Acute Kidney Injury/drug therapy , Citric Acid/pharmacology , Continuous Renal Replacement Therapy/instrumentation , Heparin/pharmacology , Micropore Filters/standards , Acute Kidney Injury/epidemiology , Acute Kidney Injury/etiology , Adult , COVID-19/complications , COVID-19/epidemiology , Citric Acid/adverse effects , Citric Acid/therapeutic use , Cohort Studies , Continuous Renal Replacement Therapy/methods , Continuous Renal Replacement Therapy/statistics & numerical data , Female , Heparin/adverse effects , Heparin/therapeutic use , Humans , Kaplan-Meier Estimate , Male , Micropore Filters/statistics & numerical data , Middle Aged , Proportional Hazards Models , Retrospective Studies
World J Gastroenterol ; 26(40): 6260-6269, 2020 Oct 28.
Article in English | MEDLINE | ID: covidwho-1302599


BACKGROUND: Bowel preparation in children can be challenging. AIM: To describe the efficacy, safety, and tolerability of sodium picosulfate, magnesium oxide, and citric acid (SPMC) bowel preparation in children. METHODS: Phase 3, randomized, assessor-blinded, multicenter study of low-volume, divided dose SPMC enrolled children 9-16 years undergoing elective colonoscopy. Participants 9-12 years were randomized 1:1:1 to SPMC ½ dose × 2, SPMC 1 dose × 2, or polyethylene glycol (PEG). Participants 13-16 years were randomized 1:1 to SPMC 1 dose × 2 or PEG. PEG-based bowel preparations were administered per local protocol. Primary efficacy endpoint for quality of bowel preparation was responders (rating of 'excellent' or 'good') by modified Aronchick Scale. Secondary efficacy endpoint was participant's tolerability and satisfaction from a 7-item questionnaire. Safety assessments included adverse events (AEs) and laboratory evaluations. RESULTS: 78 participants were randomized, 48 were 9-12 years, 30 were 13-16 years. For the primary efficacy endpoint in 9-12 years, 50.0%, 87.5%, and 81.3% were responders for SPMC ½ dose × 2, SPMC 1 dose × 2, and PEG groups, respectively. Responder rates for 13-16 years were 81.3% for SPMC 1 dose × 2 and 85.7% for PEG. Overall, 43.8% of participants receiving SPMC 1 dose × 2 reported it was 'very easy' or 'easy' to drink, compared with 20.0% receiving PEG. Treatment-emergent AEs were reported by 45.5% of participants receiving SPMC 1 dose × 2 and 63.0% receiving PEG. CONCLUSION: SPMC was an efficacious and safe for bowel preparation in children 9-16 years, with comparable efficacy to PEG. Tolerability for SPMC was higher compared to PEG.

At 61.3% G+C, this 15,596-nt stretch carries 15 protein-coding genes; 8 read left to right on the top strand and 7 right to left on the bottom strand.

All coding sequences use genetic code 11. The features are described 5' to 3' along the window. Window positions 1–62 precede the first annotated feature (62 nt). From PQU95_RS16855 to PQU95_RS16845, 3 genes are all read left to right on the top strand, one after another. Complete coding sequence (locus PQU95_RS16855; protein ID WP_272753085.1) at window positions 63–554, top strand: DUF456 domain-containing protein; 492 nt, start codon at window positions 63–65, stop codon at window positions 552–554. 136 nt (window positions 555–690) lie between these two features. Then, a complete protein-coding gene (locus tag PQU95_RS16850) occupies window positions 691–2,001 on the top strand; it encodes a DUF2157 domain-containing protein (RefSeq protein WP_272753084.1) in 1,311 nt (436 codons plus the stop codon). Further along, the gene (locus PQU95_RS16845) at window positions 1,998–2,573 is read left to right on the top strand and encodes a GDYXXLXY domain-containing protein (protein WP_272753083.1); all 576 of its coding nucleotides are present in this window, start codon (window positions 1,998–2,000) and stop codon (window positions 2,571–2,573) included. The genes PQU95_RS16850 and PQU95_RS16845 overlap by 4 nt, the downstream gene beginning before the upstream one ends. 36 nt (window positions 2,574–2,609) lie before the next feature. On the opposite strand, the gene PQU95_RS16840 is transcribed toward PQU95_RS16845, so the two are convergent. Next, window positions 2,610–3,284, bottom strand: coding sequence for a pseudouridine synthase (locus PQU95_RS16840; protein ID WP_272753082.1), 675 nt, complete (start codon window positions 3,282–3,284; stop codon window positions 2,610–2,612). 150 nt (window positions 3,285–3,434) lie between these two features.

Magnesium Oxide , Organometallic Compounds , Cathartics/adverse effects , Child , Citrates/adverse effects , Citric Acid/adverse effects , Colonoscopy , Humans , Magnesium Oxide/adverse effects , Organometallic Compounds/adverse effects , Picolines , Polyethylene Glycols/adverse effects